Medraj, Mamoun

472

Hot cracking in tungsten inert gas welding of magnesium alloy AZ91D  

E-Print Network [OSTI]

Hot cracking in tungsten inert gas welding of magnesium alloy AZ91D W. Zhou*, T. Z. Long and C. K ductility, and the HAZ was found to be the `weakest link'. Keywords: Magnesium alloy, AZ91D, TIG welding, Hot cracking, Liquation, Fracture Introduction Magnesium alloys have high strength/weight ratio

Zhou, Wei

473

Crystallographic Texture of Induction-welded and Heat-treated Pipeline Steel  

E-Print Network [OSTI]

Crystallographic Texture of Induction-welded and Heat-treated Pipeline Steel P. Yan1,a, �. E.thibaux@arcelormittal.com, dhkdb@cam.ac.uk Keywords: crystallographic texture; pipeline steel; induction welding; induction heat°. Microstructural Characterisation Pipelines steels are normally hot­rolled at elevated temperatures

Cambridge, University of

474

Structured luminescence conversion layer  

DOE Patents [OSTI]

An apparatus device such as a light source is disclosed which has an OLED device and a structured luminescence conversion layer deposited on the substrate or transparent electrode of said OLED device and on the exterior of said OLED device. The structured luminescence conversion layer contains regions such as color-changing and non-color-changing regions with particular shapes arranged in a particular pattern.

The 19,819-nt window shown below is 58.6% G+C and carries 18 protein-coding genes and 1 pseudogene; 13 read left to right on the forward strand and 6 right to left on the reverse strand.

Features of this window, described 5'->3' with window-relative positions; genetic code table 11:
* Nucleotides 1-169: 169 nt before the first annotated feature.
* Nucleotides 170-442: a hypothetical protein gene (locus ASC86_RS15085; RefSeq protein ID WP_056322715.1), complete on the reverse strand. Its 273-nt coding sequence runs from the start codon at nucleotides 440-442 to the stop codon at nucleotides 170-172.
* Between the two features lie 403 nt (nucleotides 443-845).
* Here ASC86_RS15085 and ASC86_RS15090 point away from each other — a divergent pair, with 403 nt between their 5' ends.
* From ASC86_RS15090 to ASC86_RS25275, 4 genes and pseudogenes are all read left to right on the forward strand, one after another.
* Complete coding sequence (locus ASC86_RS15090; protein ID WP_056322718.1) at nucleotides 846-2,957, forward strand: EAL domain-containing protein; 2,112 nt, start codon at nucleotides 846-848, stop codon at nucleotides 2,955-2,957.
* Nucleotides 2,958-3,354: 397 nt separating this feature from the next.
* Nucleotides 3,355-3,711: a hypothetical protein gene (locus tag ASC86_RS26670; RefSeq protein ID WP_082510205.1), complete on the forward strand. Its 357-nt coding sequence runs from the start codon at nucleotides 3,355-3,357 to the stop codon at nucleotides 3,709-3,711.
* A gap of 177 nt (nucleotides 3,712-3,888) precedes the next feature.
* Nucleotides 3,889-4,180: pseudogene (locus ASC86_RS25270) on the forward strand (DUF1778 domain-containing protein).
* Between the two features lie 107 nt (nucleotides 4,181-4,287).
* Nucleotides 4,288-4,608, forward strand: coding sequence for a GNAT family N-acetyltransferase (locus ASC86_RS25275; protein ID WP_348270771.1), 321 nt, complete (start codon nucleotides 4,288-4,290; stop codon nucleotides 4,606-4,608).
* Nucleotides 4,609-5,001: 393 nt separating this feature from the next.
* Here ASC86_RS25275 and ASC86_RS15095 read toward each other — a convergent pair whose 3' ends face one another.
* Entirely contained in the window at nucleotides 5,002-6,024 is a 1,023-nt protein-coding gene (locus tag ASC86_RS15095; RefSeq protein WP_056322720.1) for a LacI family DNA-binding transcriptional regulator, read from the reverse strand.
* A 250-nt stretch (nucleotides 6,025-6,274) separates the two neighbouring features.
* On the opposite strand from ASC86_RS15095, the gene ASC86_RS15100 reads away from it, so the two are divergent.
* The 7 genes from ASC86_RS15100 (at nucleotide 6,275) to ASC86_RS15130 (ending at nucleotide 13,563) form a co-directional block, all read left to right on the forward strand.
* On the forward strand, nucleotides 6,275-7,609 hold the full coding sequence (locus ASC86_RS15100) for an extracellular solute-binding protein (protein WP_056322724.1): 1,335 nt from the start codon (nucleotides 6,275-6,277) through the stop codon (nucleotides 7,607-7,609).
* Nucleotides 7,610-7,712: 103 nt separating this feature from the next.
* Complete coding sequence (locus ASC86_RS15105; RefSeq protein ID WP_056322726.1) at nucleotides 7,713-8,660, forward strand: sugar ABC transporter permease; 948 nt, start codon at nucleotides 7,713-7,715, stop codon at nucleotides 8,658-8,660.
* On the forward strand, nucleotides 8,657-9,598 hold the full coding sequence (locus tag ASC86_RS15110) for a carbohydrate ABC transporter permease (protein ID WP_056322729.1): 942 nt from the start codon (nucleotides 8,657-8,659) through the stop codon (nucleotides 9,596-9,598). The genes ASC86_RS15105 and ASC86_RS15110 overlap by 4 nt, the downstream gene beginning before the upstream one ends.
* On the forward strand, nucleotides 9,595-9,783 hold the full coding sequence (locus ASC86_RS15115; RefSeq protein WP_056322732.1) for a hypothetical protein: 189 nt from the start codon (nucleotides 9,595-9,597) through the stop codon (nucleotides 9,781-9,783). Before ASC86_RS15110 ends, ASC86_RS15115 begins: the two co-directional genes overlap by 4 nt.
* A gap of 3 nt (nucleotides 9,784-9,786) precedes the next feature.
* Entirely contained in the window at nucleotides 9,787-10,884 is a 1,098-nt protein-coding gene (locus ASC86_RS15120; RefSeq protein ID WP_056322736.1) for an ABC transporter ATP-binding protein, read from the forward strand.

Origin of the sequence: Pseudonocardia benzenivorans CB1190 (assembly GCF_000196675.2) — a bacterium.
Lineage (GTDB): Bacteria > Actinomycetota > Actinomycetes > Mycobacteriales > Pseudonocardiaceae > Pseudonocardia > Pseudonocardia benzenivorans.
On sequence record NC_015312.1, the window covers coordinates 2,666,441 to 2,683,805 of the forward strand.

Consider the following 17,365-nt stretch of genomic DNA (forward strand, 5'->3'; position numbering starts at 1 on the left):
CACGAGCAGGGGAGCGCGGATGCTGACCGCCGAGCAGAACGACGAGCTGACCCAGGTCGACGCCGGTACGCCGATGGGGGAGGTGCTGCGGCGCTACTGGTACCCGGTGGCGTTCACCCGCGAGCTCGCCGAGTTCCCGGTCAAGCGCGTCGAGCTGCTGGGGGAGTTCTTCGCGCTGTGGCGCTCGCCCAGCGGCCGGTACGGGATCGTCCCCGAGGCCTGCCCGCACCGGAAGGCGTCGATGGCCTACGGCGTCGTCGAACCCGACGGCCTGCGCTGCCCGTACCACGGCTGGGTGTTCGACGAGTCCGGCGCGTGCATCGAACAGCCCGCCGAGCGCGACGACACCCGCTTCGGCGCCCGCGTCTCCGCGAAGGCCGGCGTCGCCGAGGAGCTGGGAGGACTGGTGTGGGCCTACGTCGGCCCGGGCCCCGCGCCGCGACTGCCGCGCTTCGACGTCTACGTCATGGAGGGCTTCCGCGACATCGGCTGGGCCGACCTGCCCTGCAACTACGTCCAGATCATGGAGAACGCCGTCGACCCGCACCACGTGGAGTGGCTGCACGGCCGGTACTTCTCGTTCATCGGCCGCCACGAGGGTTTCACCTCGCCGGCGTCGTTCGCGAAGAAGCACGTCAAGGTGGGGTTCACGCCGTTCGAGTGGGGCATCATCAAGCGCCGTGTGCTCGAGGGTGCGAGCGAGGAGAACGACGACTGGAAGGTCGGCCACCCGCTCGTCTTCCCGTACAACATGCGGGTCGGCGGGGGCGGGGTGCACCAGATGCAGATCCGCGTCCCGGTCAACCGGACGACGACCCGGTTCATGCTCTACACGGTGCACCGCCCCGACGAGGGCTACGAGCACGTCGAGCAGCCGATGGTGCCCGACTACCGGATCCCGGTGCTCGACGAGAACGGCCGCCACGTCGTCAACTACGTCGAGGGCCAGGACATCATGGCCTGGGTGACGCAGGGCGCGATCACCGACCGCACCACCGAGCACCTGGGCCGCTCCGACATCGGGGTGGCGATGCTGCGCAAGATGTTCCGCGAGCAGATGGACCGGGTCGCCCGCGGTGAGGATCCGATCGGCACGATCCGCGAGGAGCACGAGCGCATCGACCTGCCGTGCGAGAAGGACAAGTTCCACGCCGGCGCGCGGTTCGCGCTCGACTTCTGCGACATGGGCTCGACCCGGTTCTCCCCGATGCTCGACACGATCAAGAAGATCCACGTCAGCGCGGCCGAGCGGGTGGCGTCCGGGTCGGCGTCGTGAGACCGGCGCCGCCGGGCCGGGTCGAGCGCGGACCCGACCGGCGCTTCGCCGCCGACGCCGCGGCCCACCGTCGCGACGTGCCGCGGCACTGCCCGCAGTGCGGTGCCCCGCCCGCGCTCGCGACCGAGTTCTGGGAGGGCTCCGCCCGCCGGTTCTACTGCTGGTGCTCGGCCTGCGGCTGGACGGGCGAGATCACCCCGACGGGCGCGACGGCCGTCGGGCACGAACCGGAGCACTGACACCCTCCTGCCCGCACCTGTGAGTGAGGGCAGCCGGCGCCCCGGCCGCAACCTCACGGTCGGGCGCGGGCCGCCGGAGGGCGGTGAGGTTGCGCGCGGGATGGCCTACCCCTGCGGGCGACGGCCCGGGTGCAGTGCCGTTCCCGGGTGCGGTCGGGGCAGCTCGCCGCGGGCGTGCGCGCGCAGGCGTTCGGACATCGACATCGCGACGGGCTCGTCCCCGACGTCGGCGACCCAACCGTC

Berben, Dirk; Antoniadis, Homer; Jermann, Frank; Krummacher, Benjamin Claus; Von Malm, Norwin; Zachau, Martin

2012-12-11T23:59:59.000Z

475

Layered Spinach Salad Ingredients  

E-Print Network [OSTI]

cucumbers 2 tomatoes 1/2 cup low-fat mayonnaise 1/2 cup parmesan cheese, grated 1/4 cup milk 1 1/2 teaspoons size pieces, layer on bottom of a large bowl. 2. Rinse mushrooms off under cool water and use a soft half. Layer on top of vegetables. 6. To make salad dressing, add mayonnaise, cheese, milk, dill weed

Liskiewicz, Maciej

476

Assessment of Weld Overlays for Mitigating Primary Water Stress Corrosion Cracking at Nickel Alloy Butt Welds in Piping Systems Approved for Leak-Before-Break  

SciTech Connect (OSTI)

This TLR provides an assessment of weld overlays as a mitigation strategy for PWSCC, and includes an assessment of the WOL-related inspection requirements of Code Case N-770-1, as conditioned in §50.55a.

Sullivan, Edward J.; Anderson, Michael T.

2012-08-01T23:59:59.000Z

477

Friction Stir Welding Of Ma957 Oxide Dispersion Strengthened Ferritic Steel  

SciTech Connect (OSTI)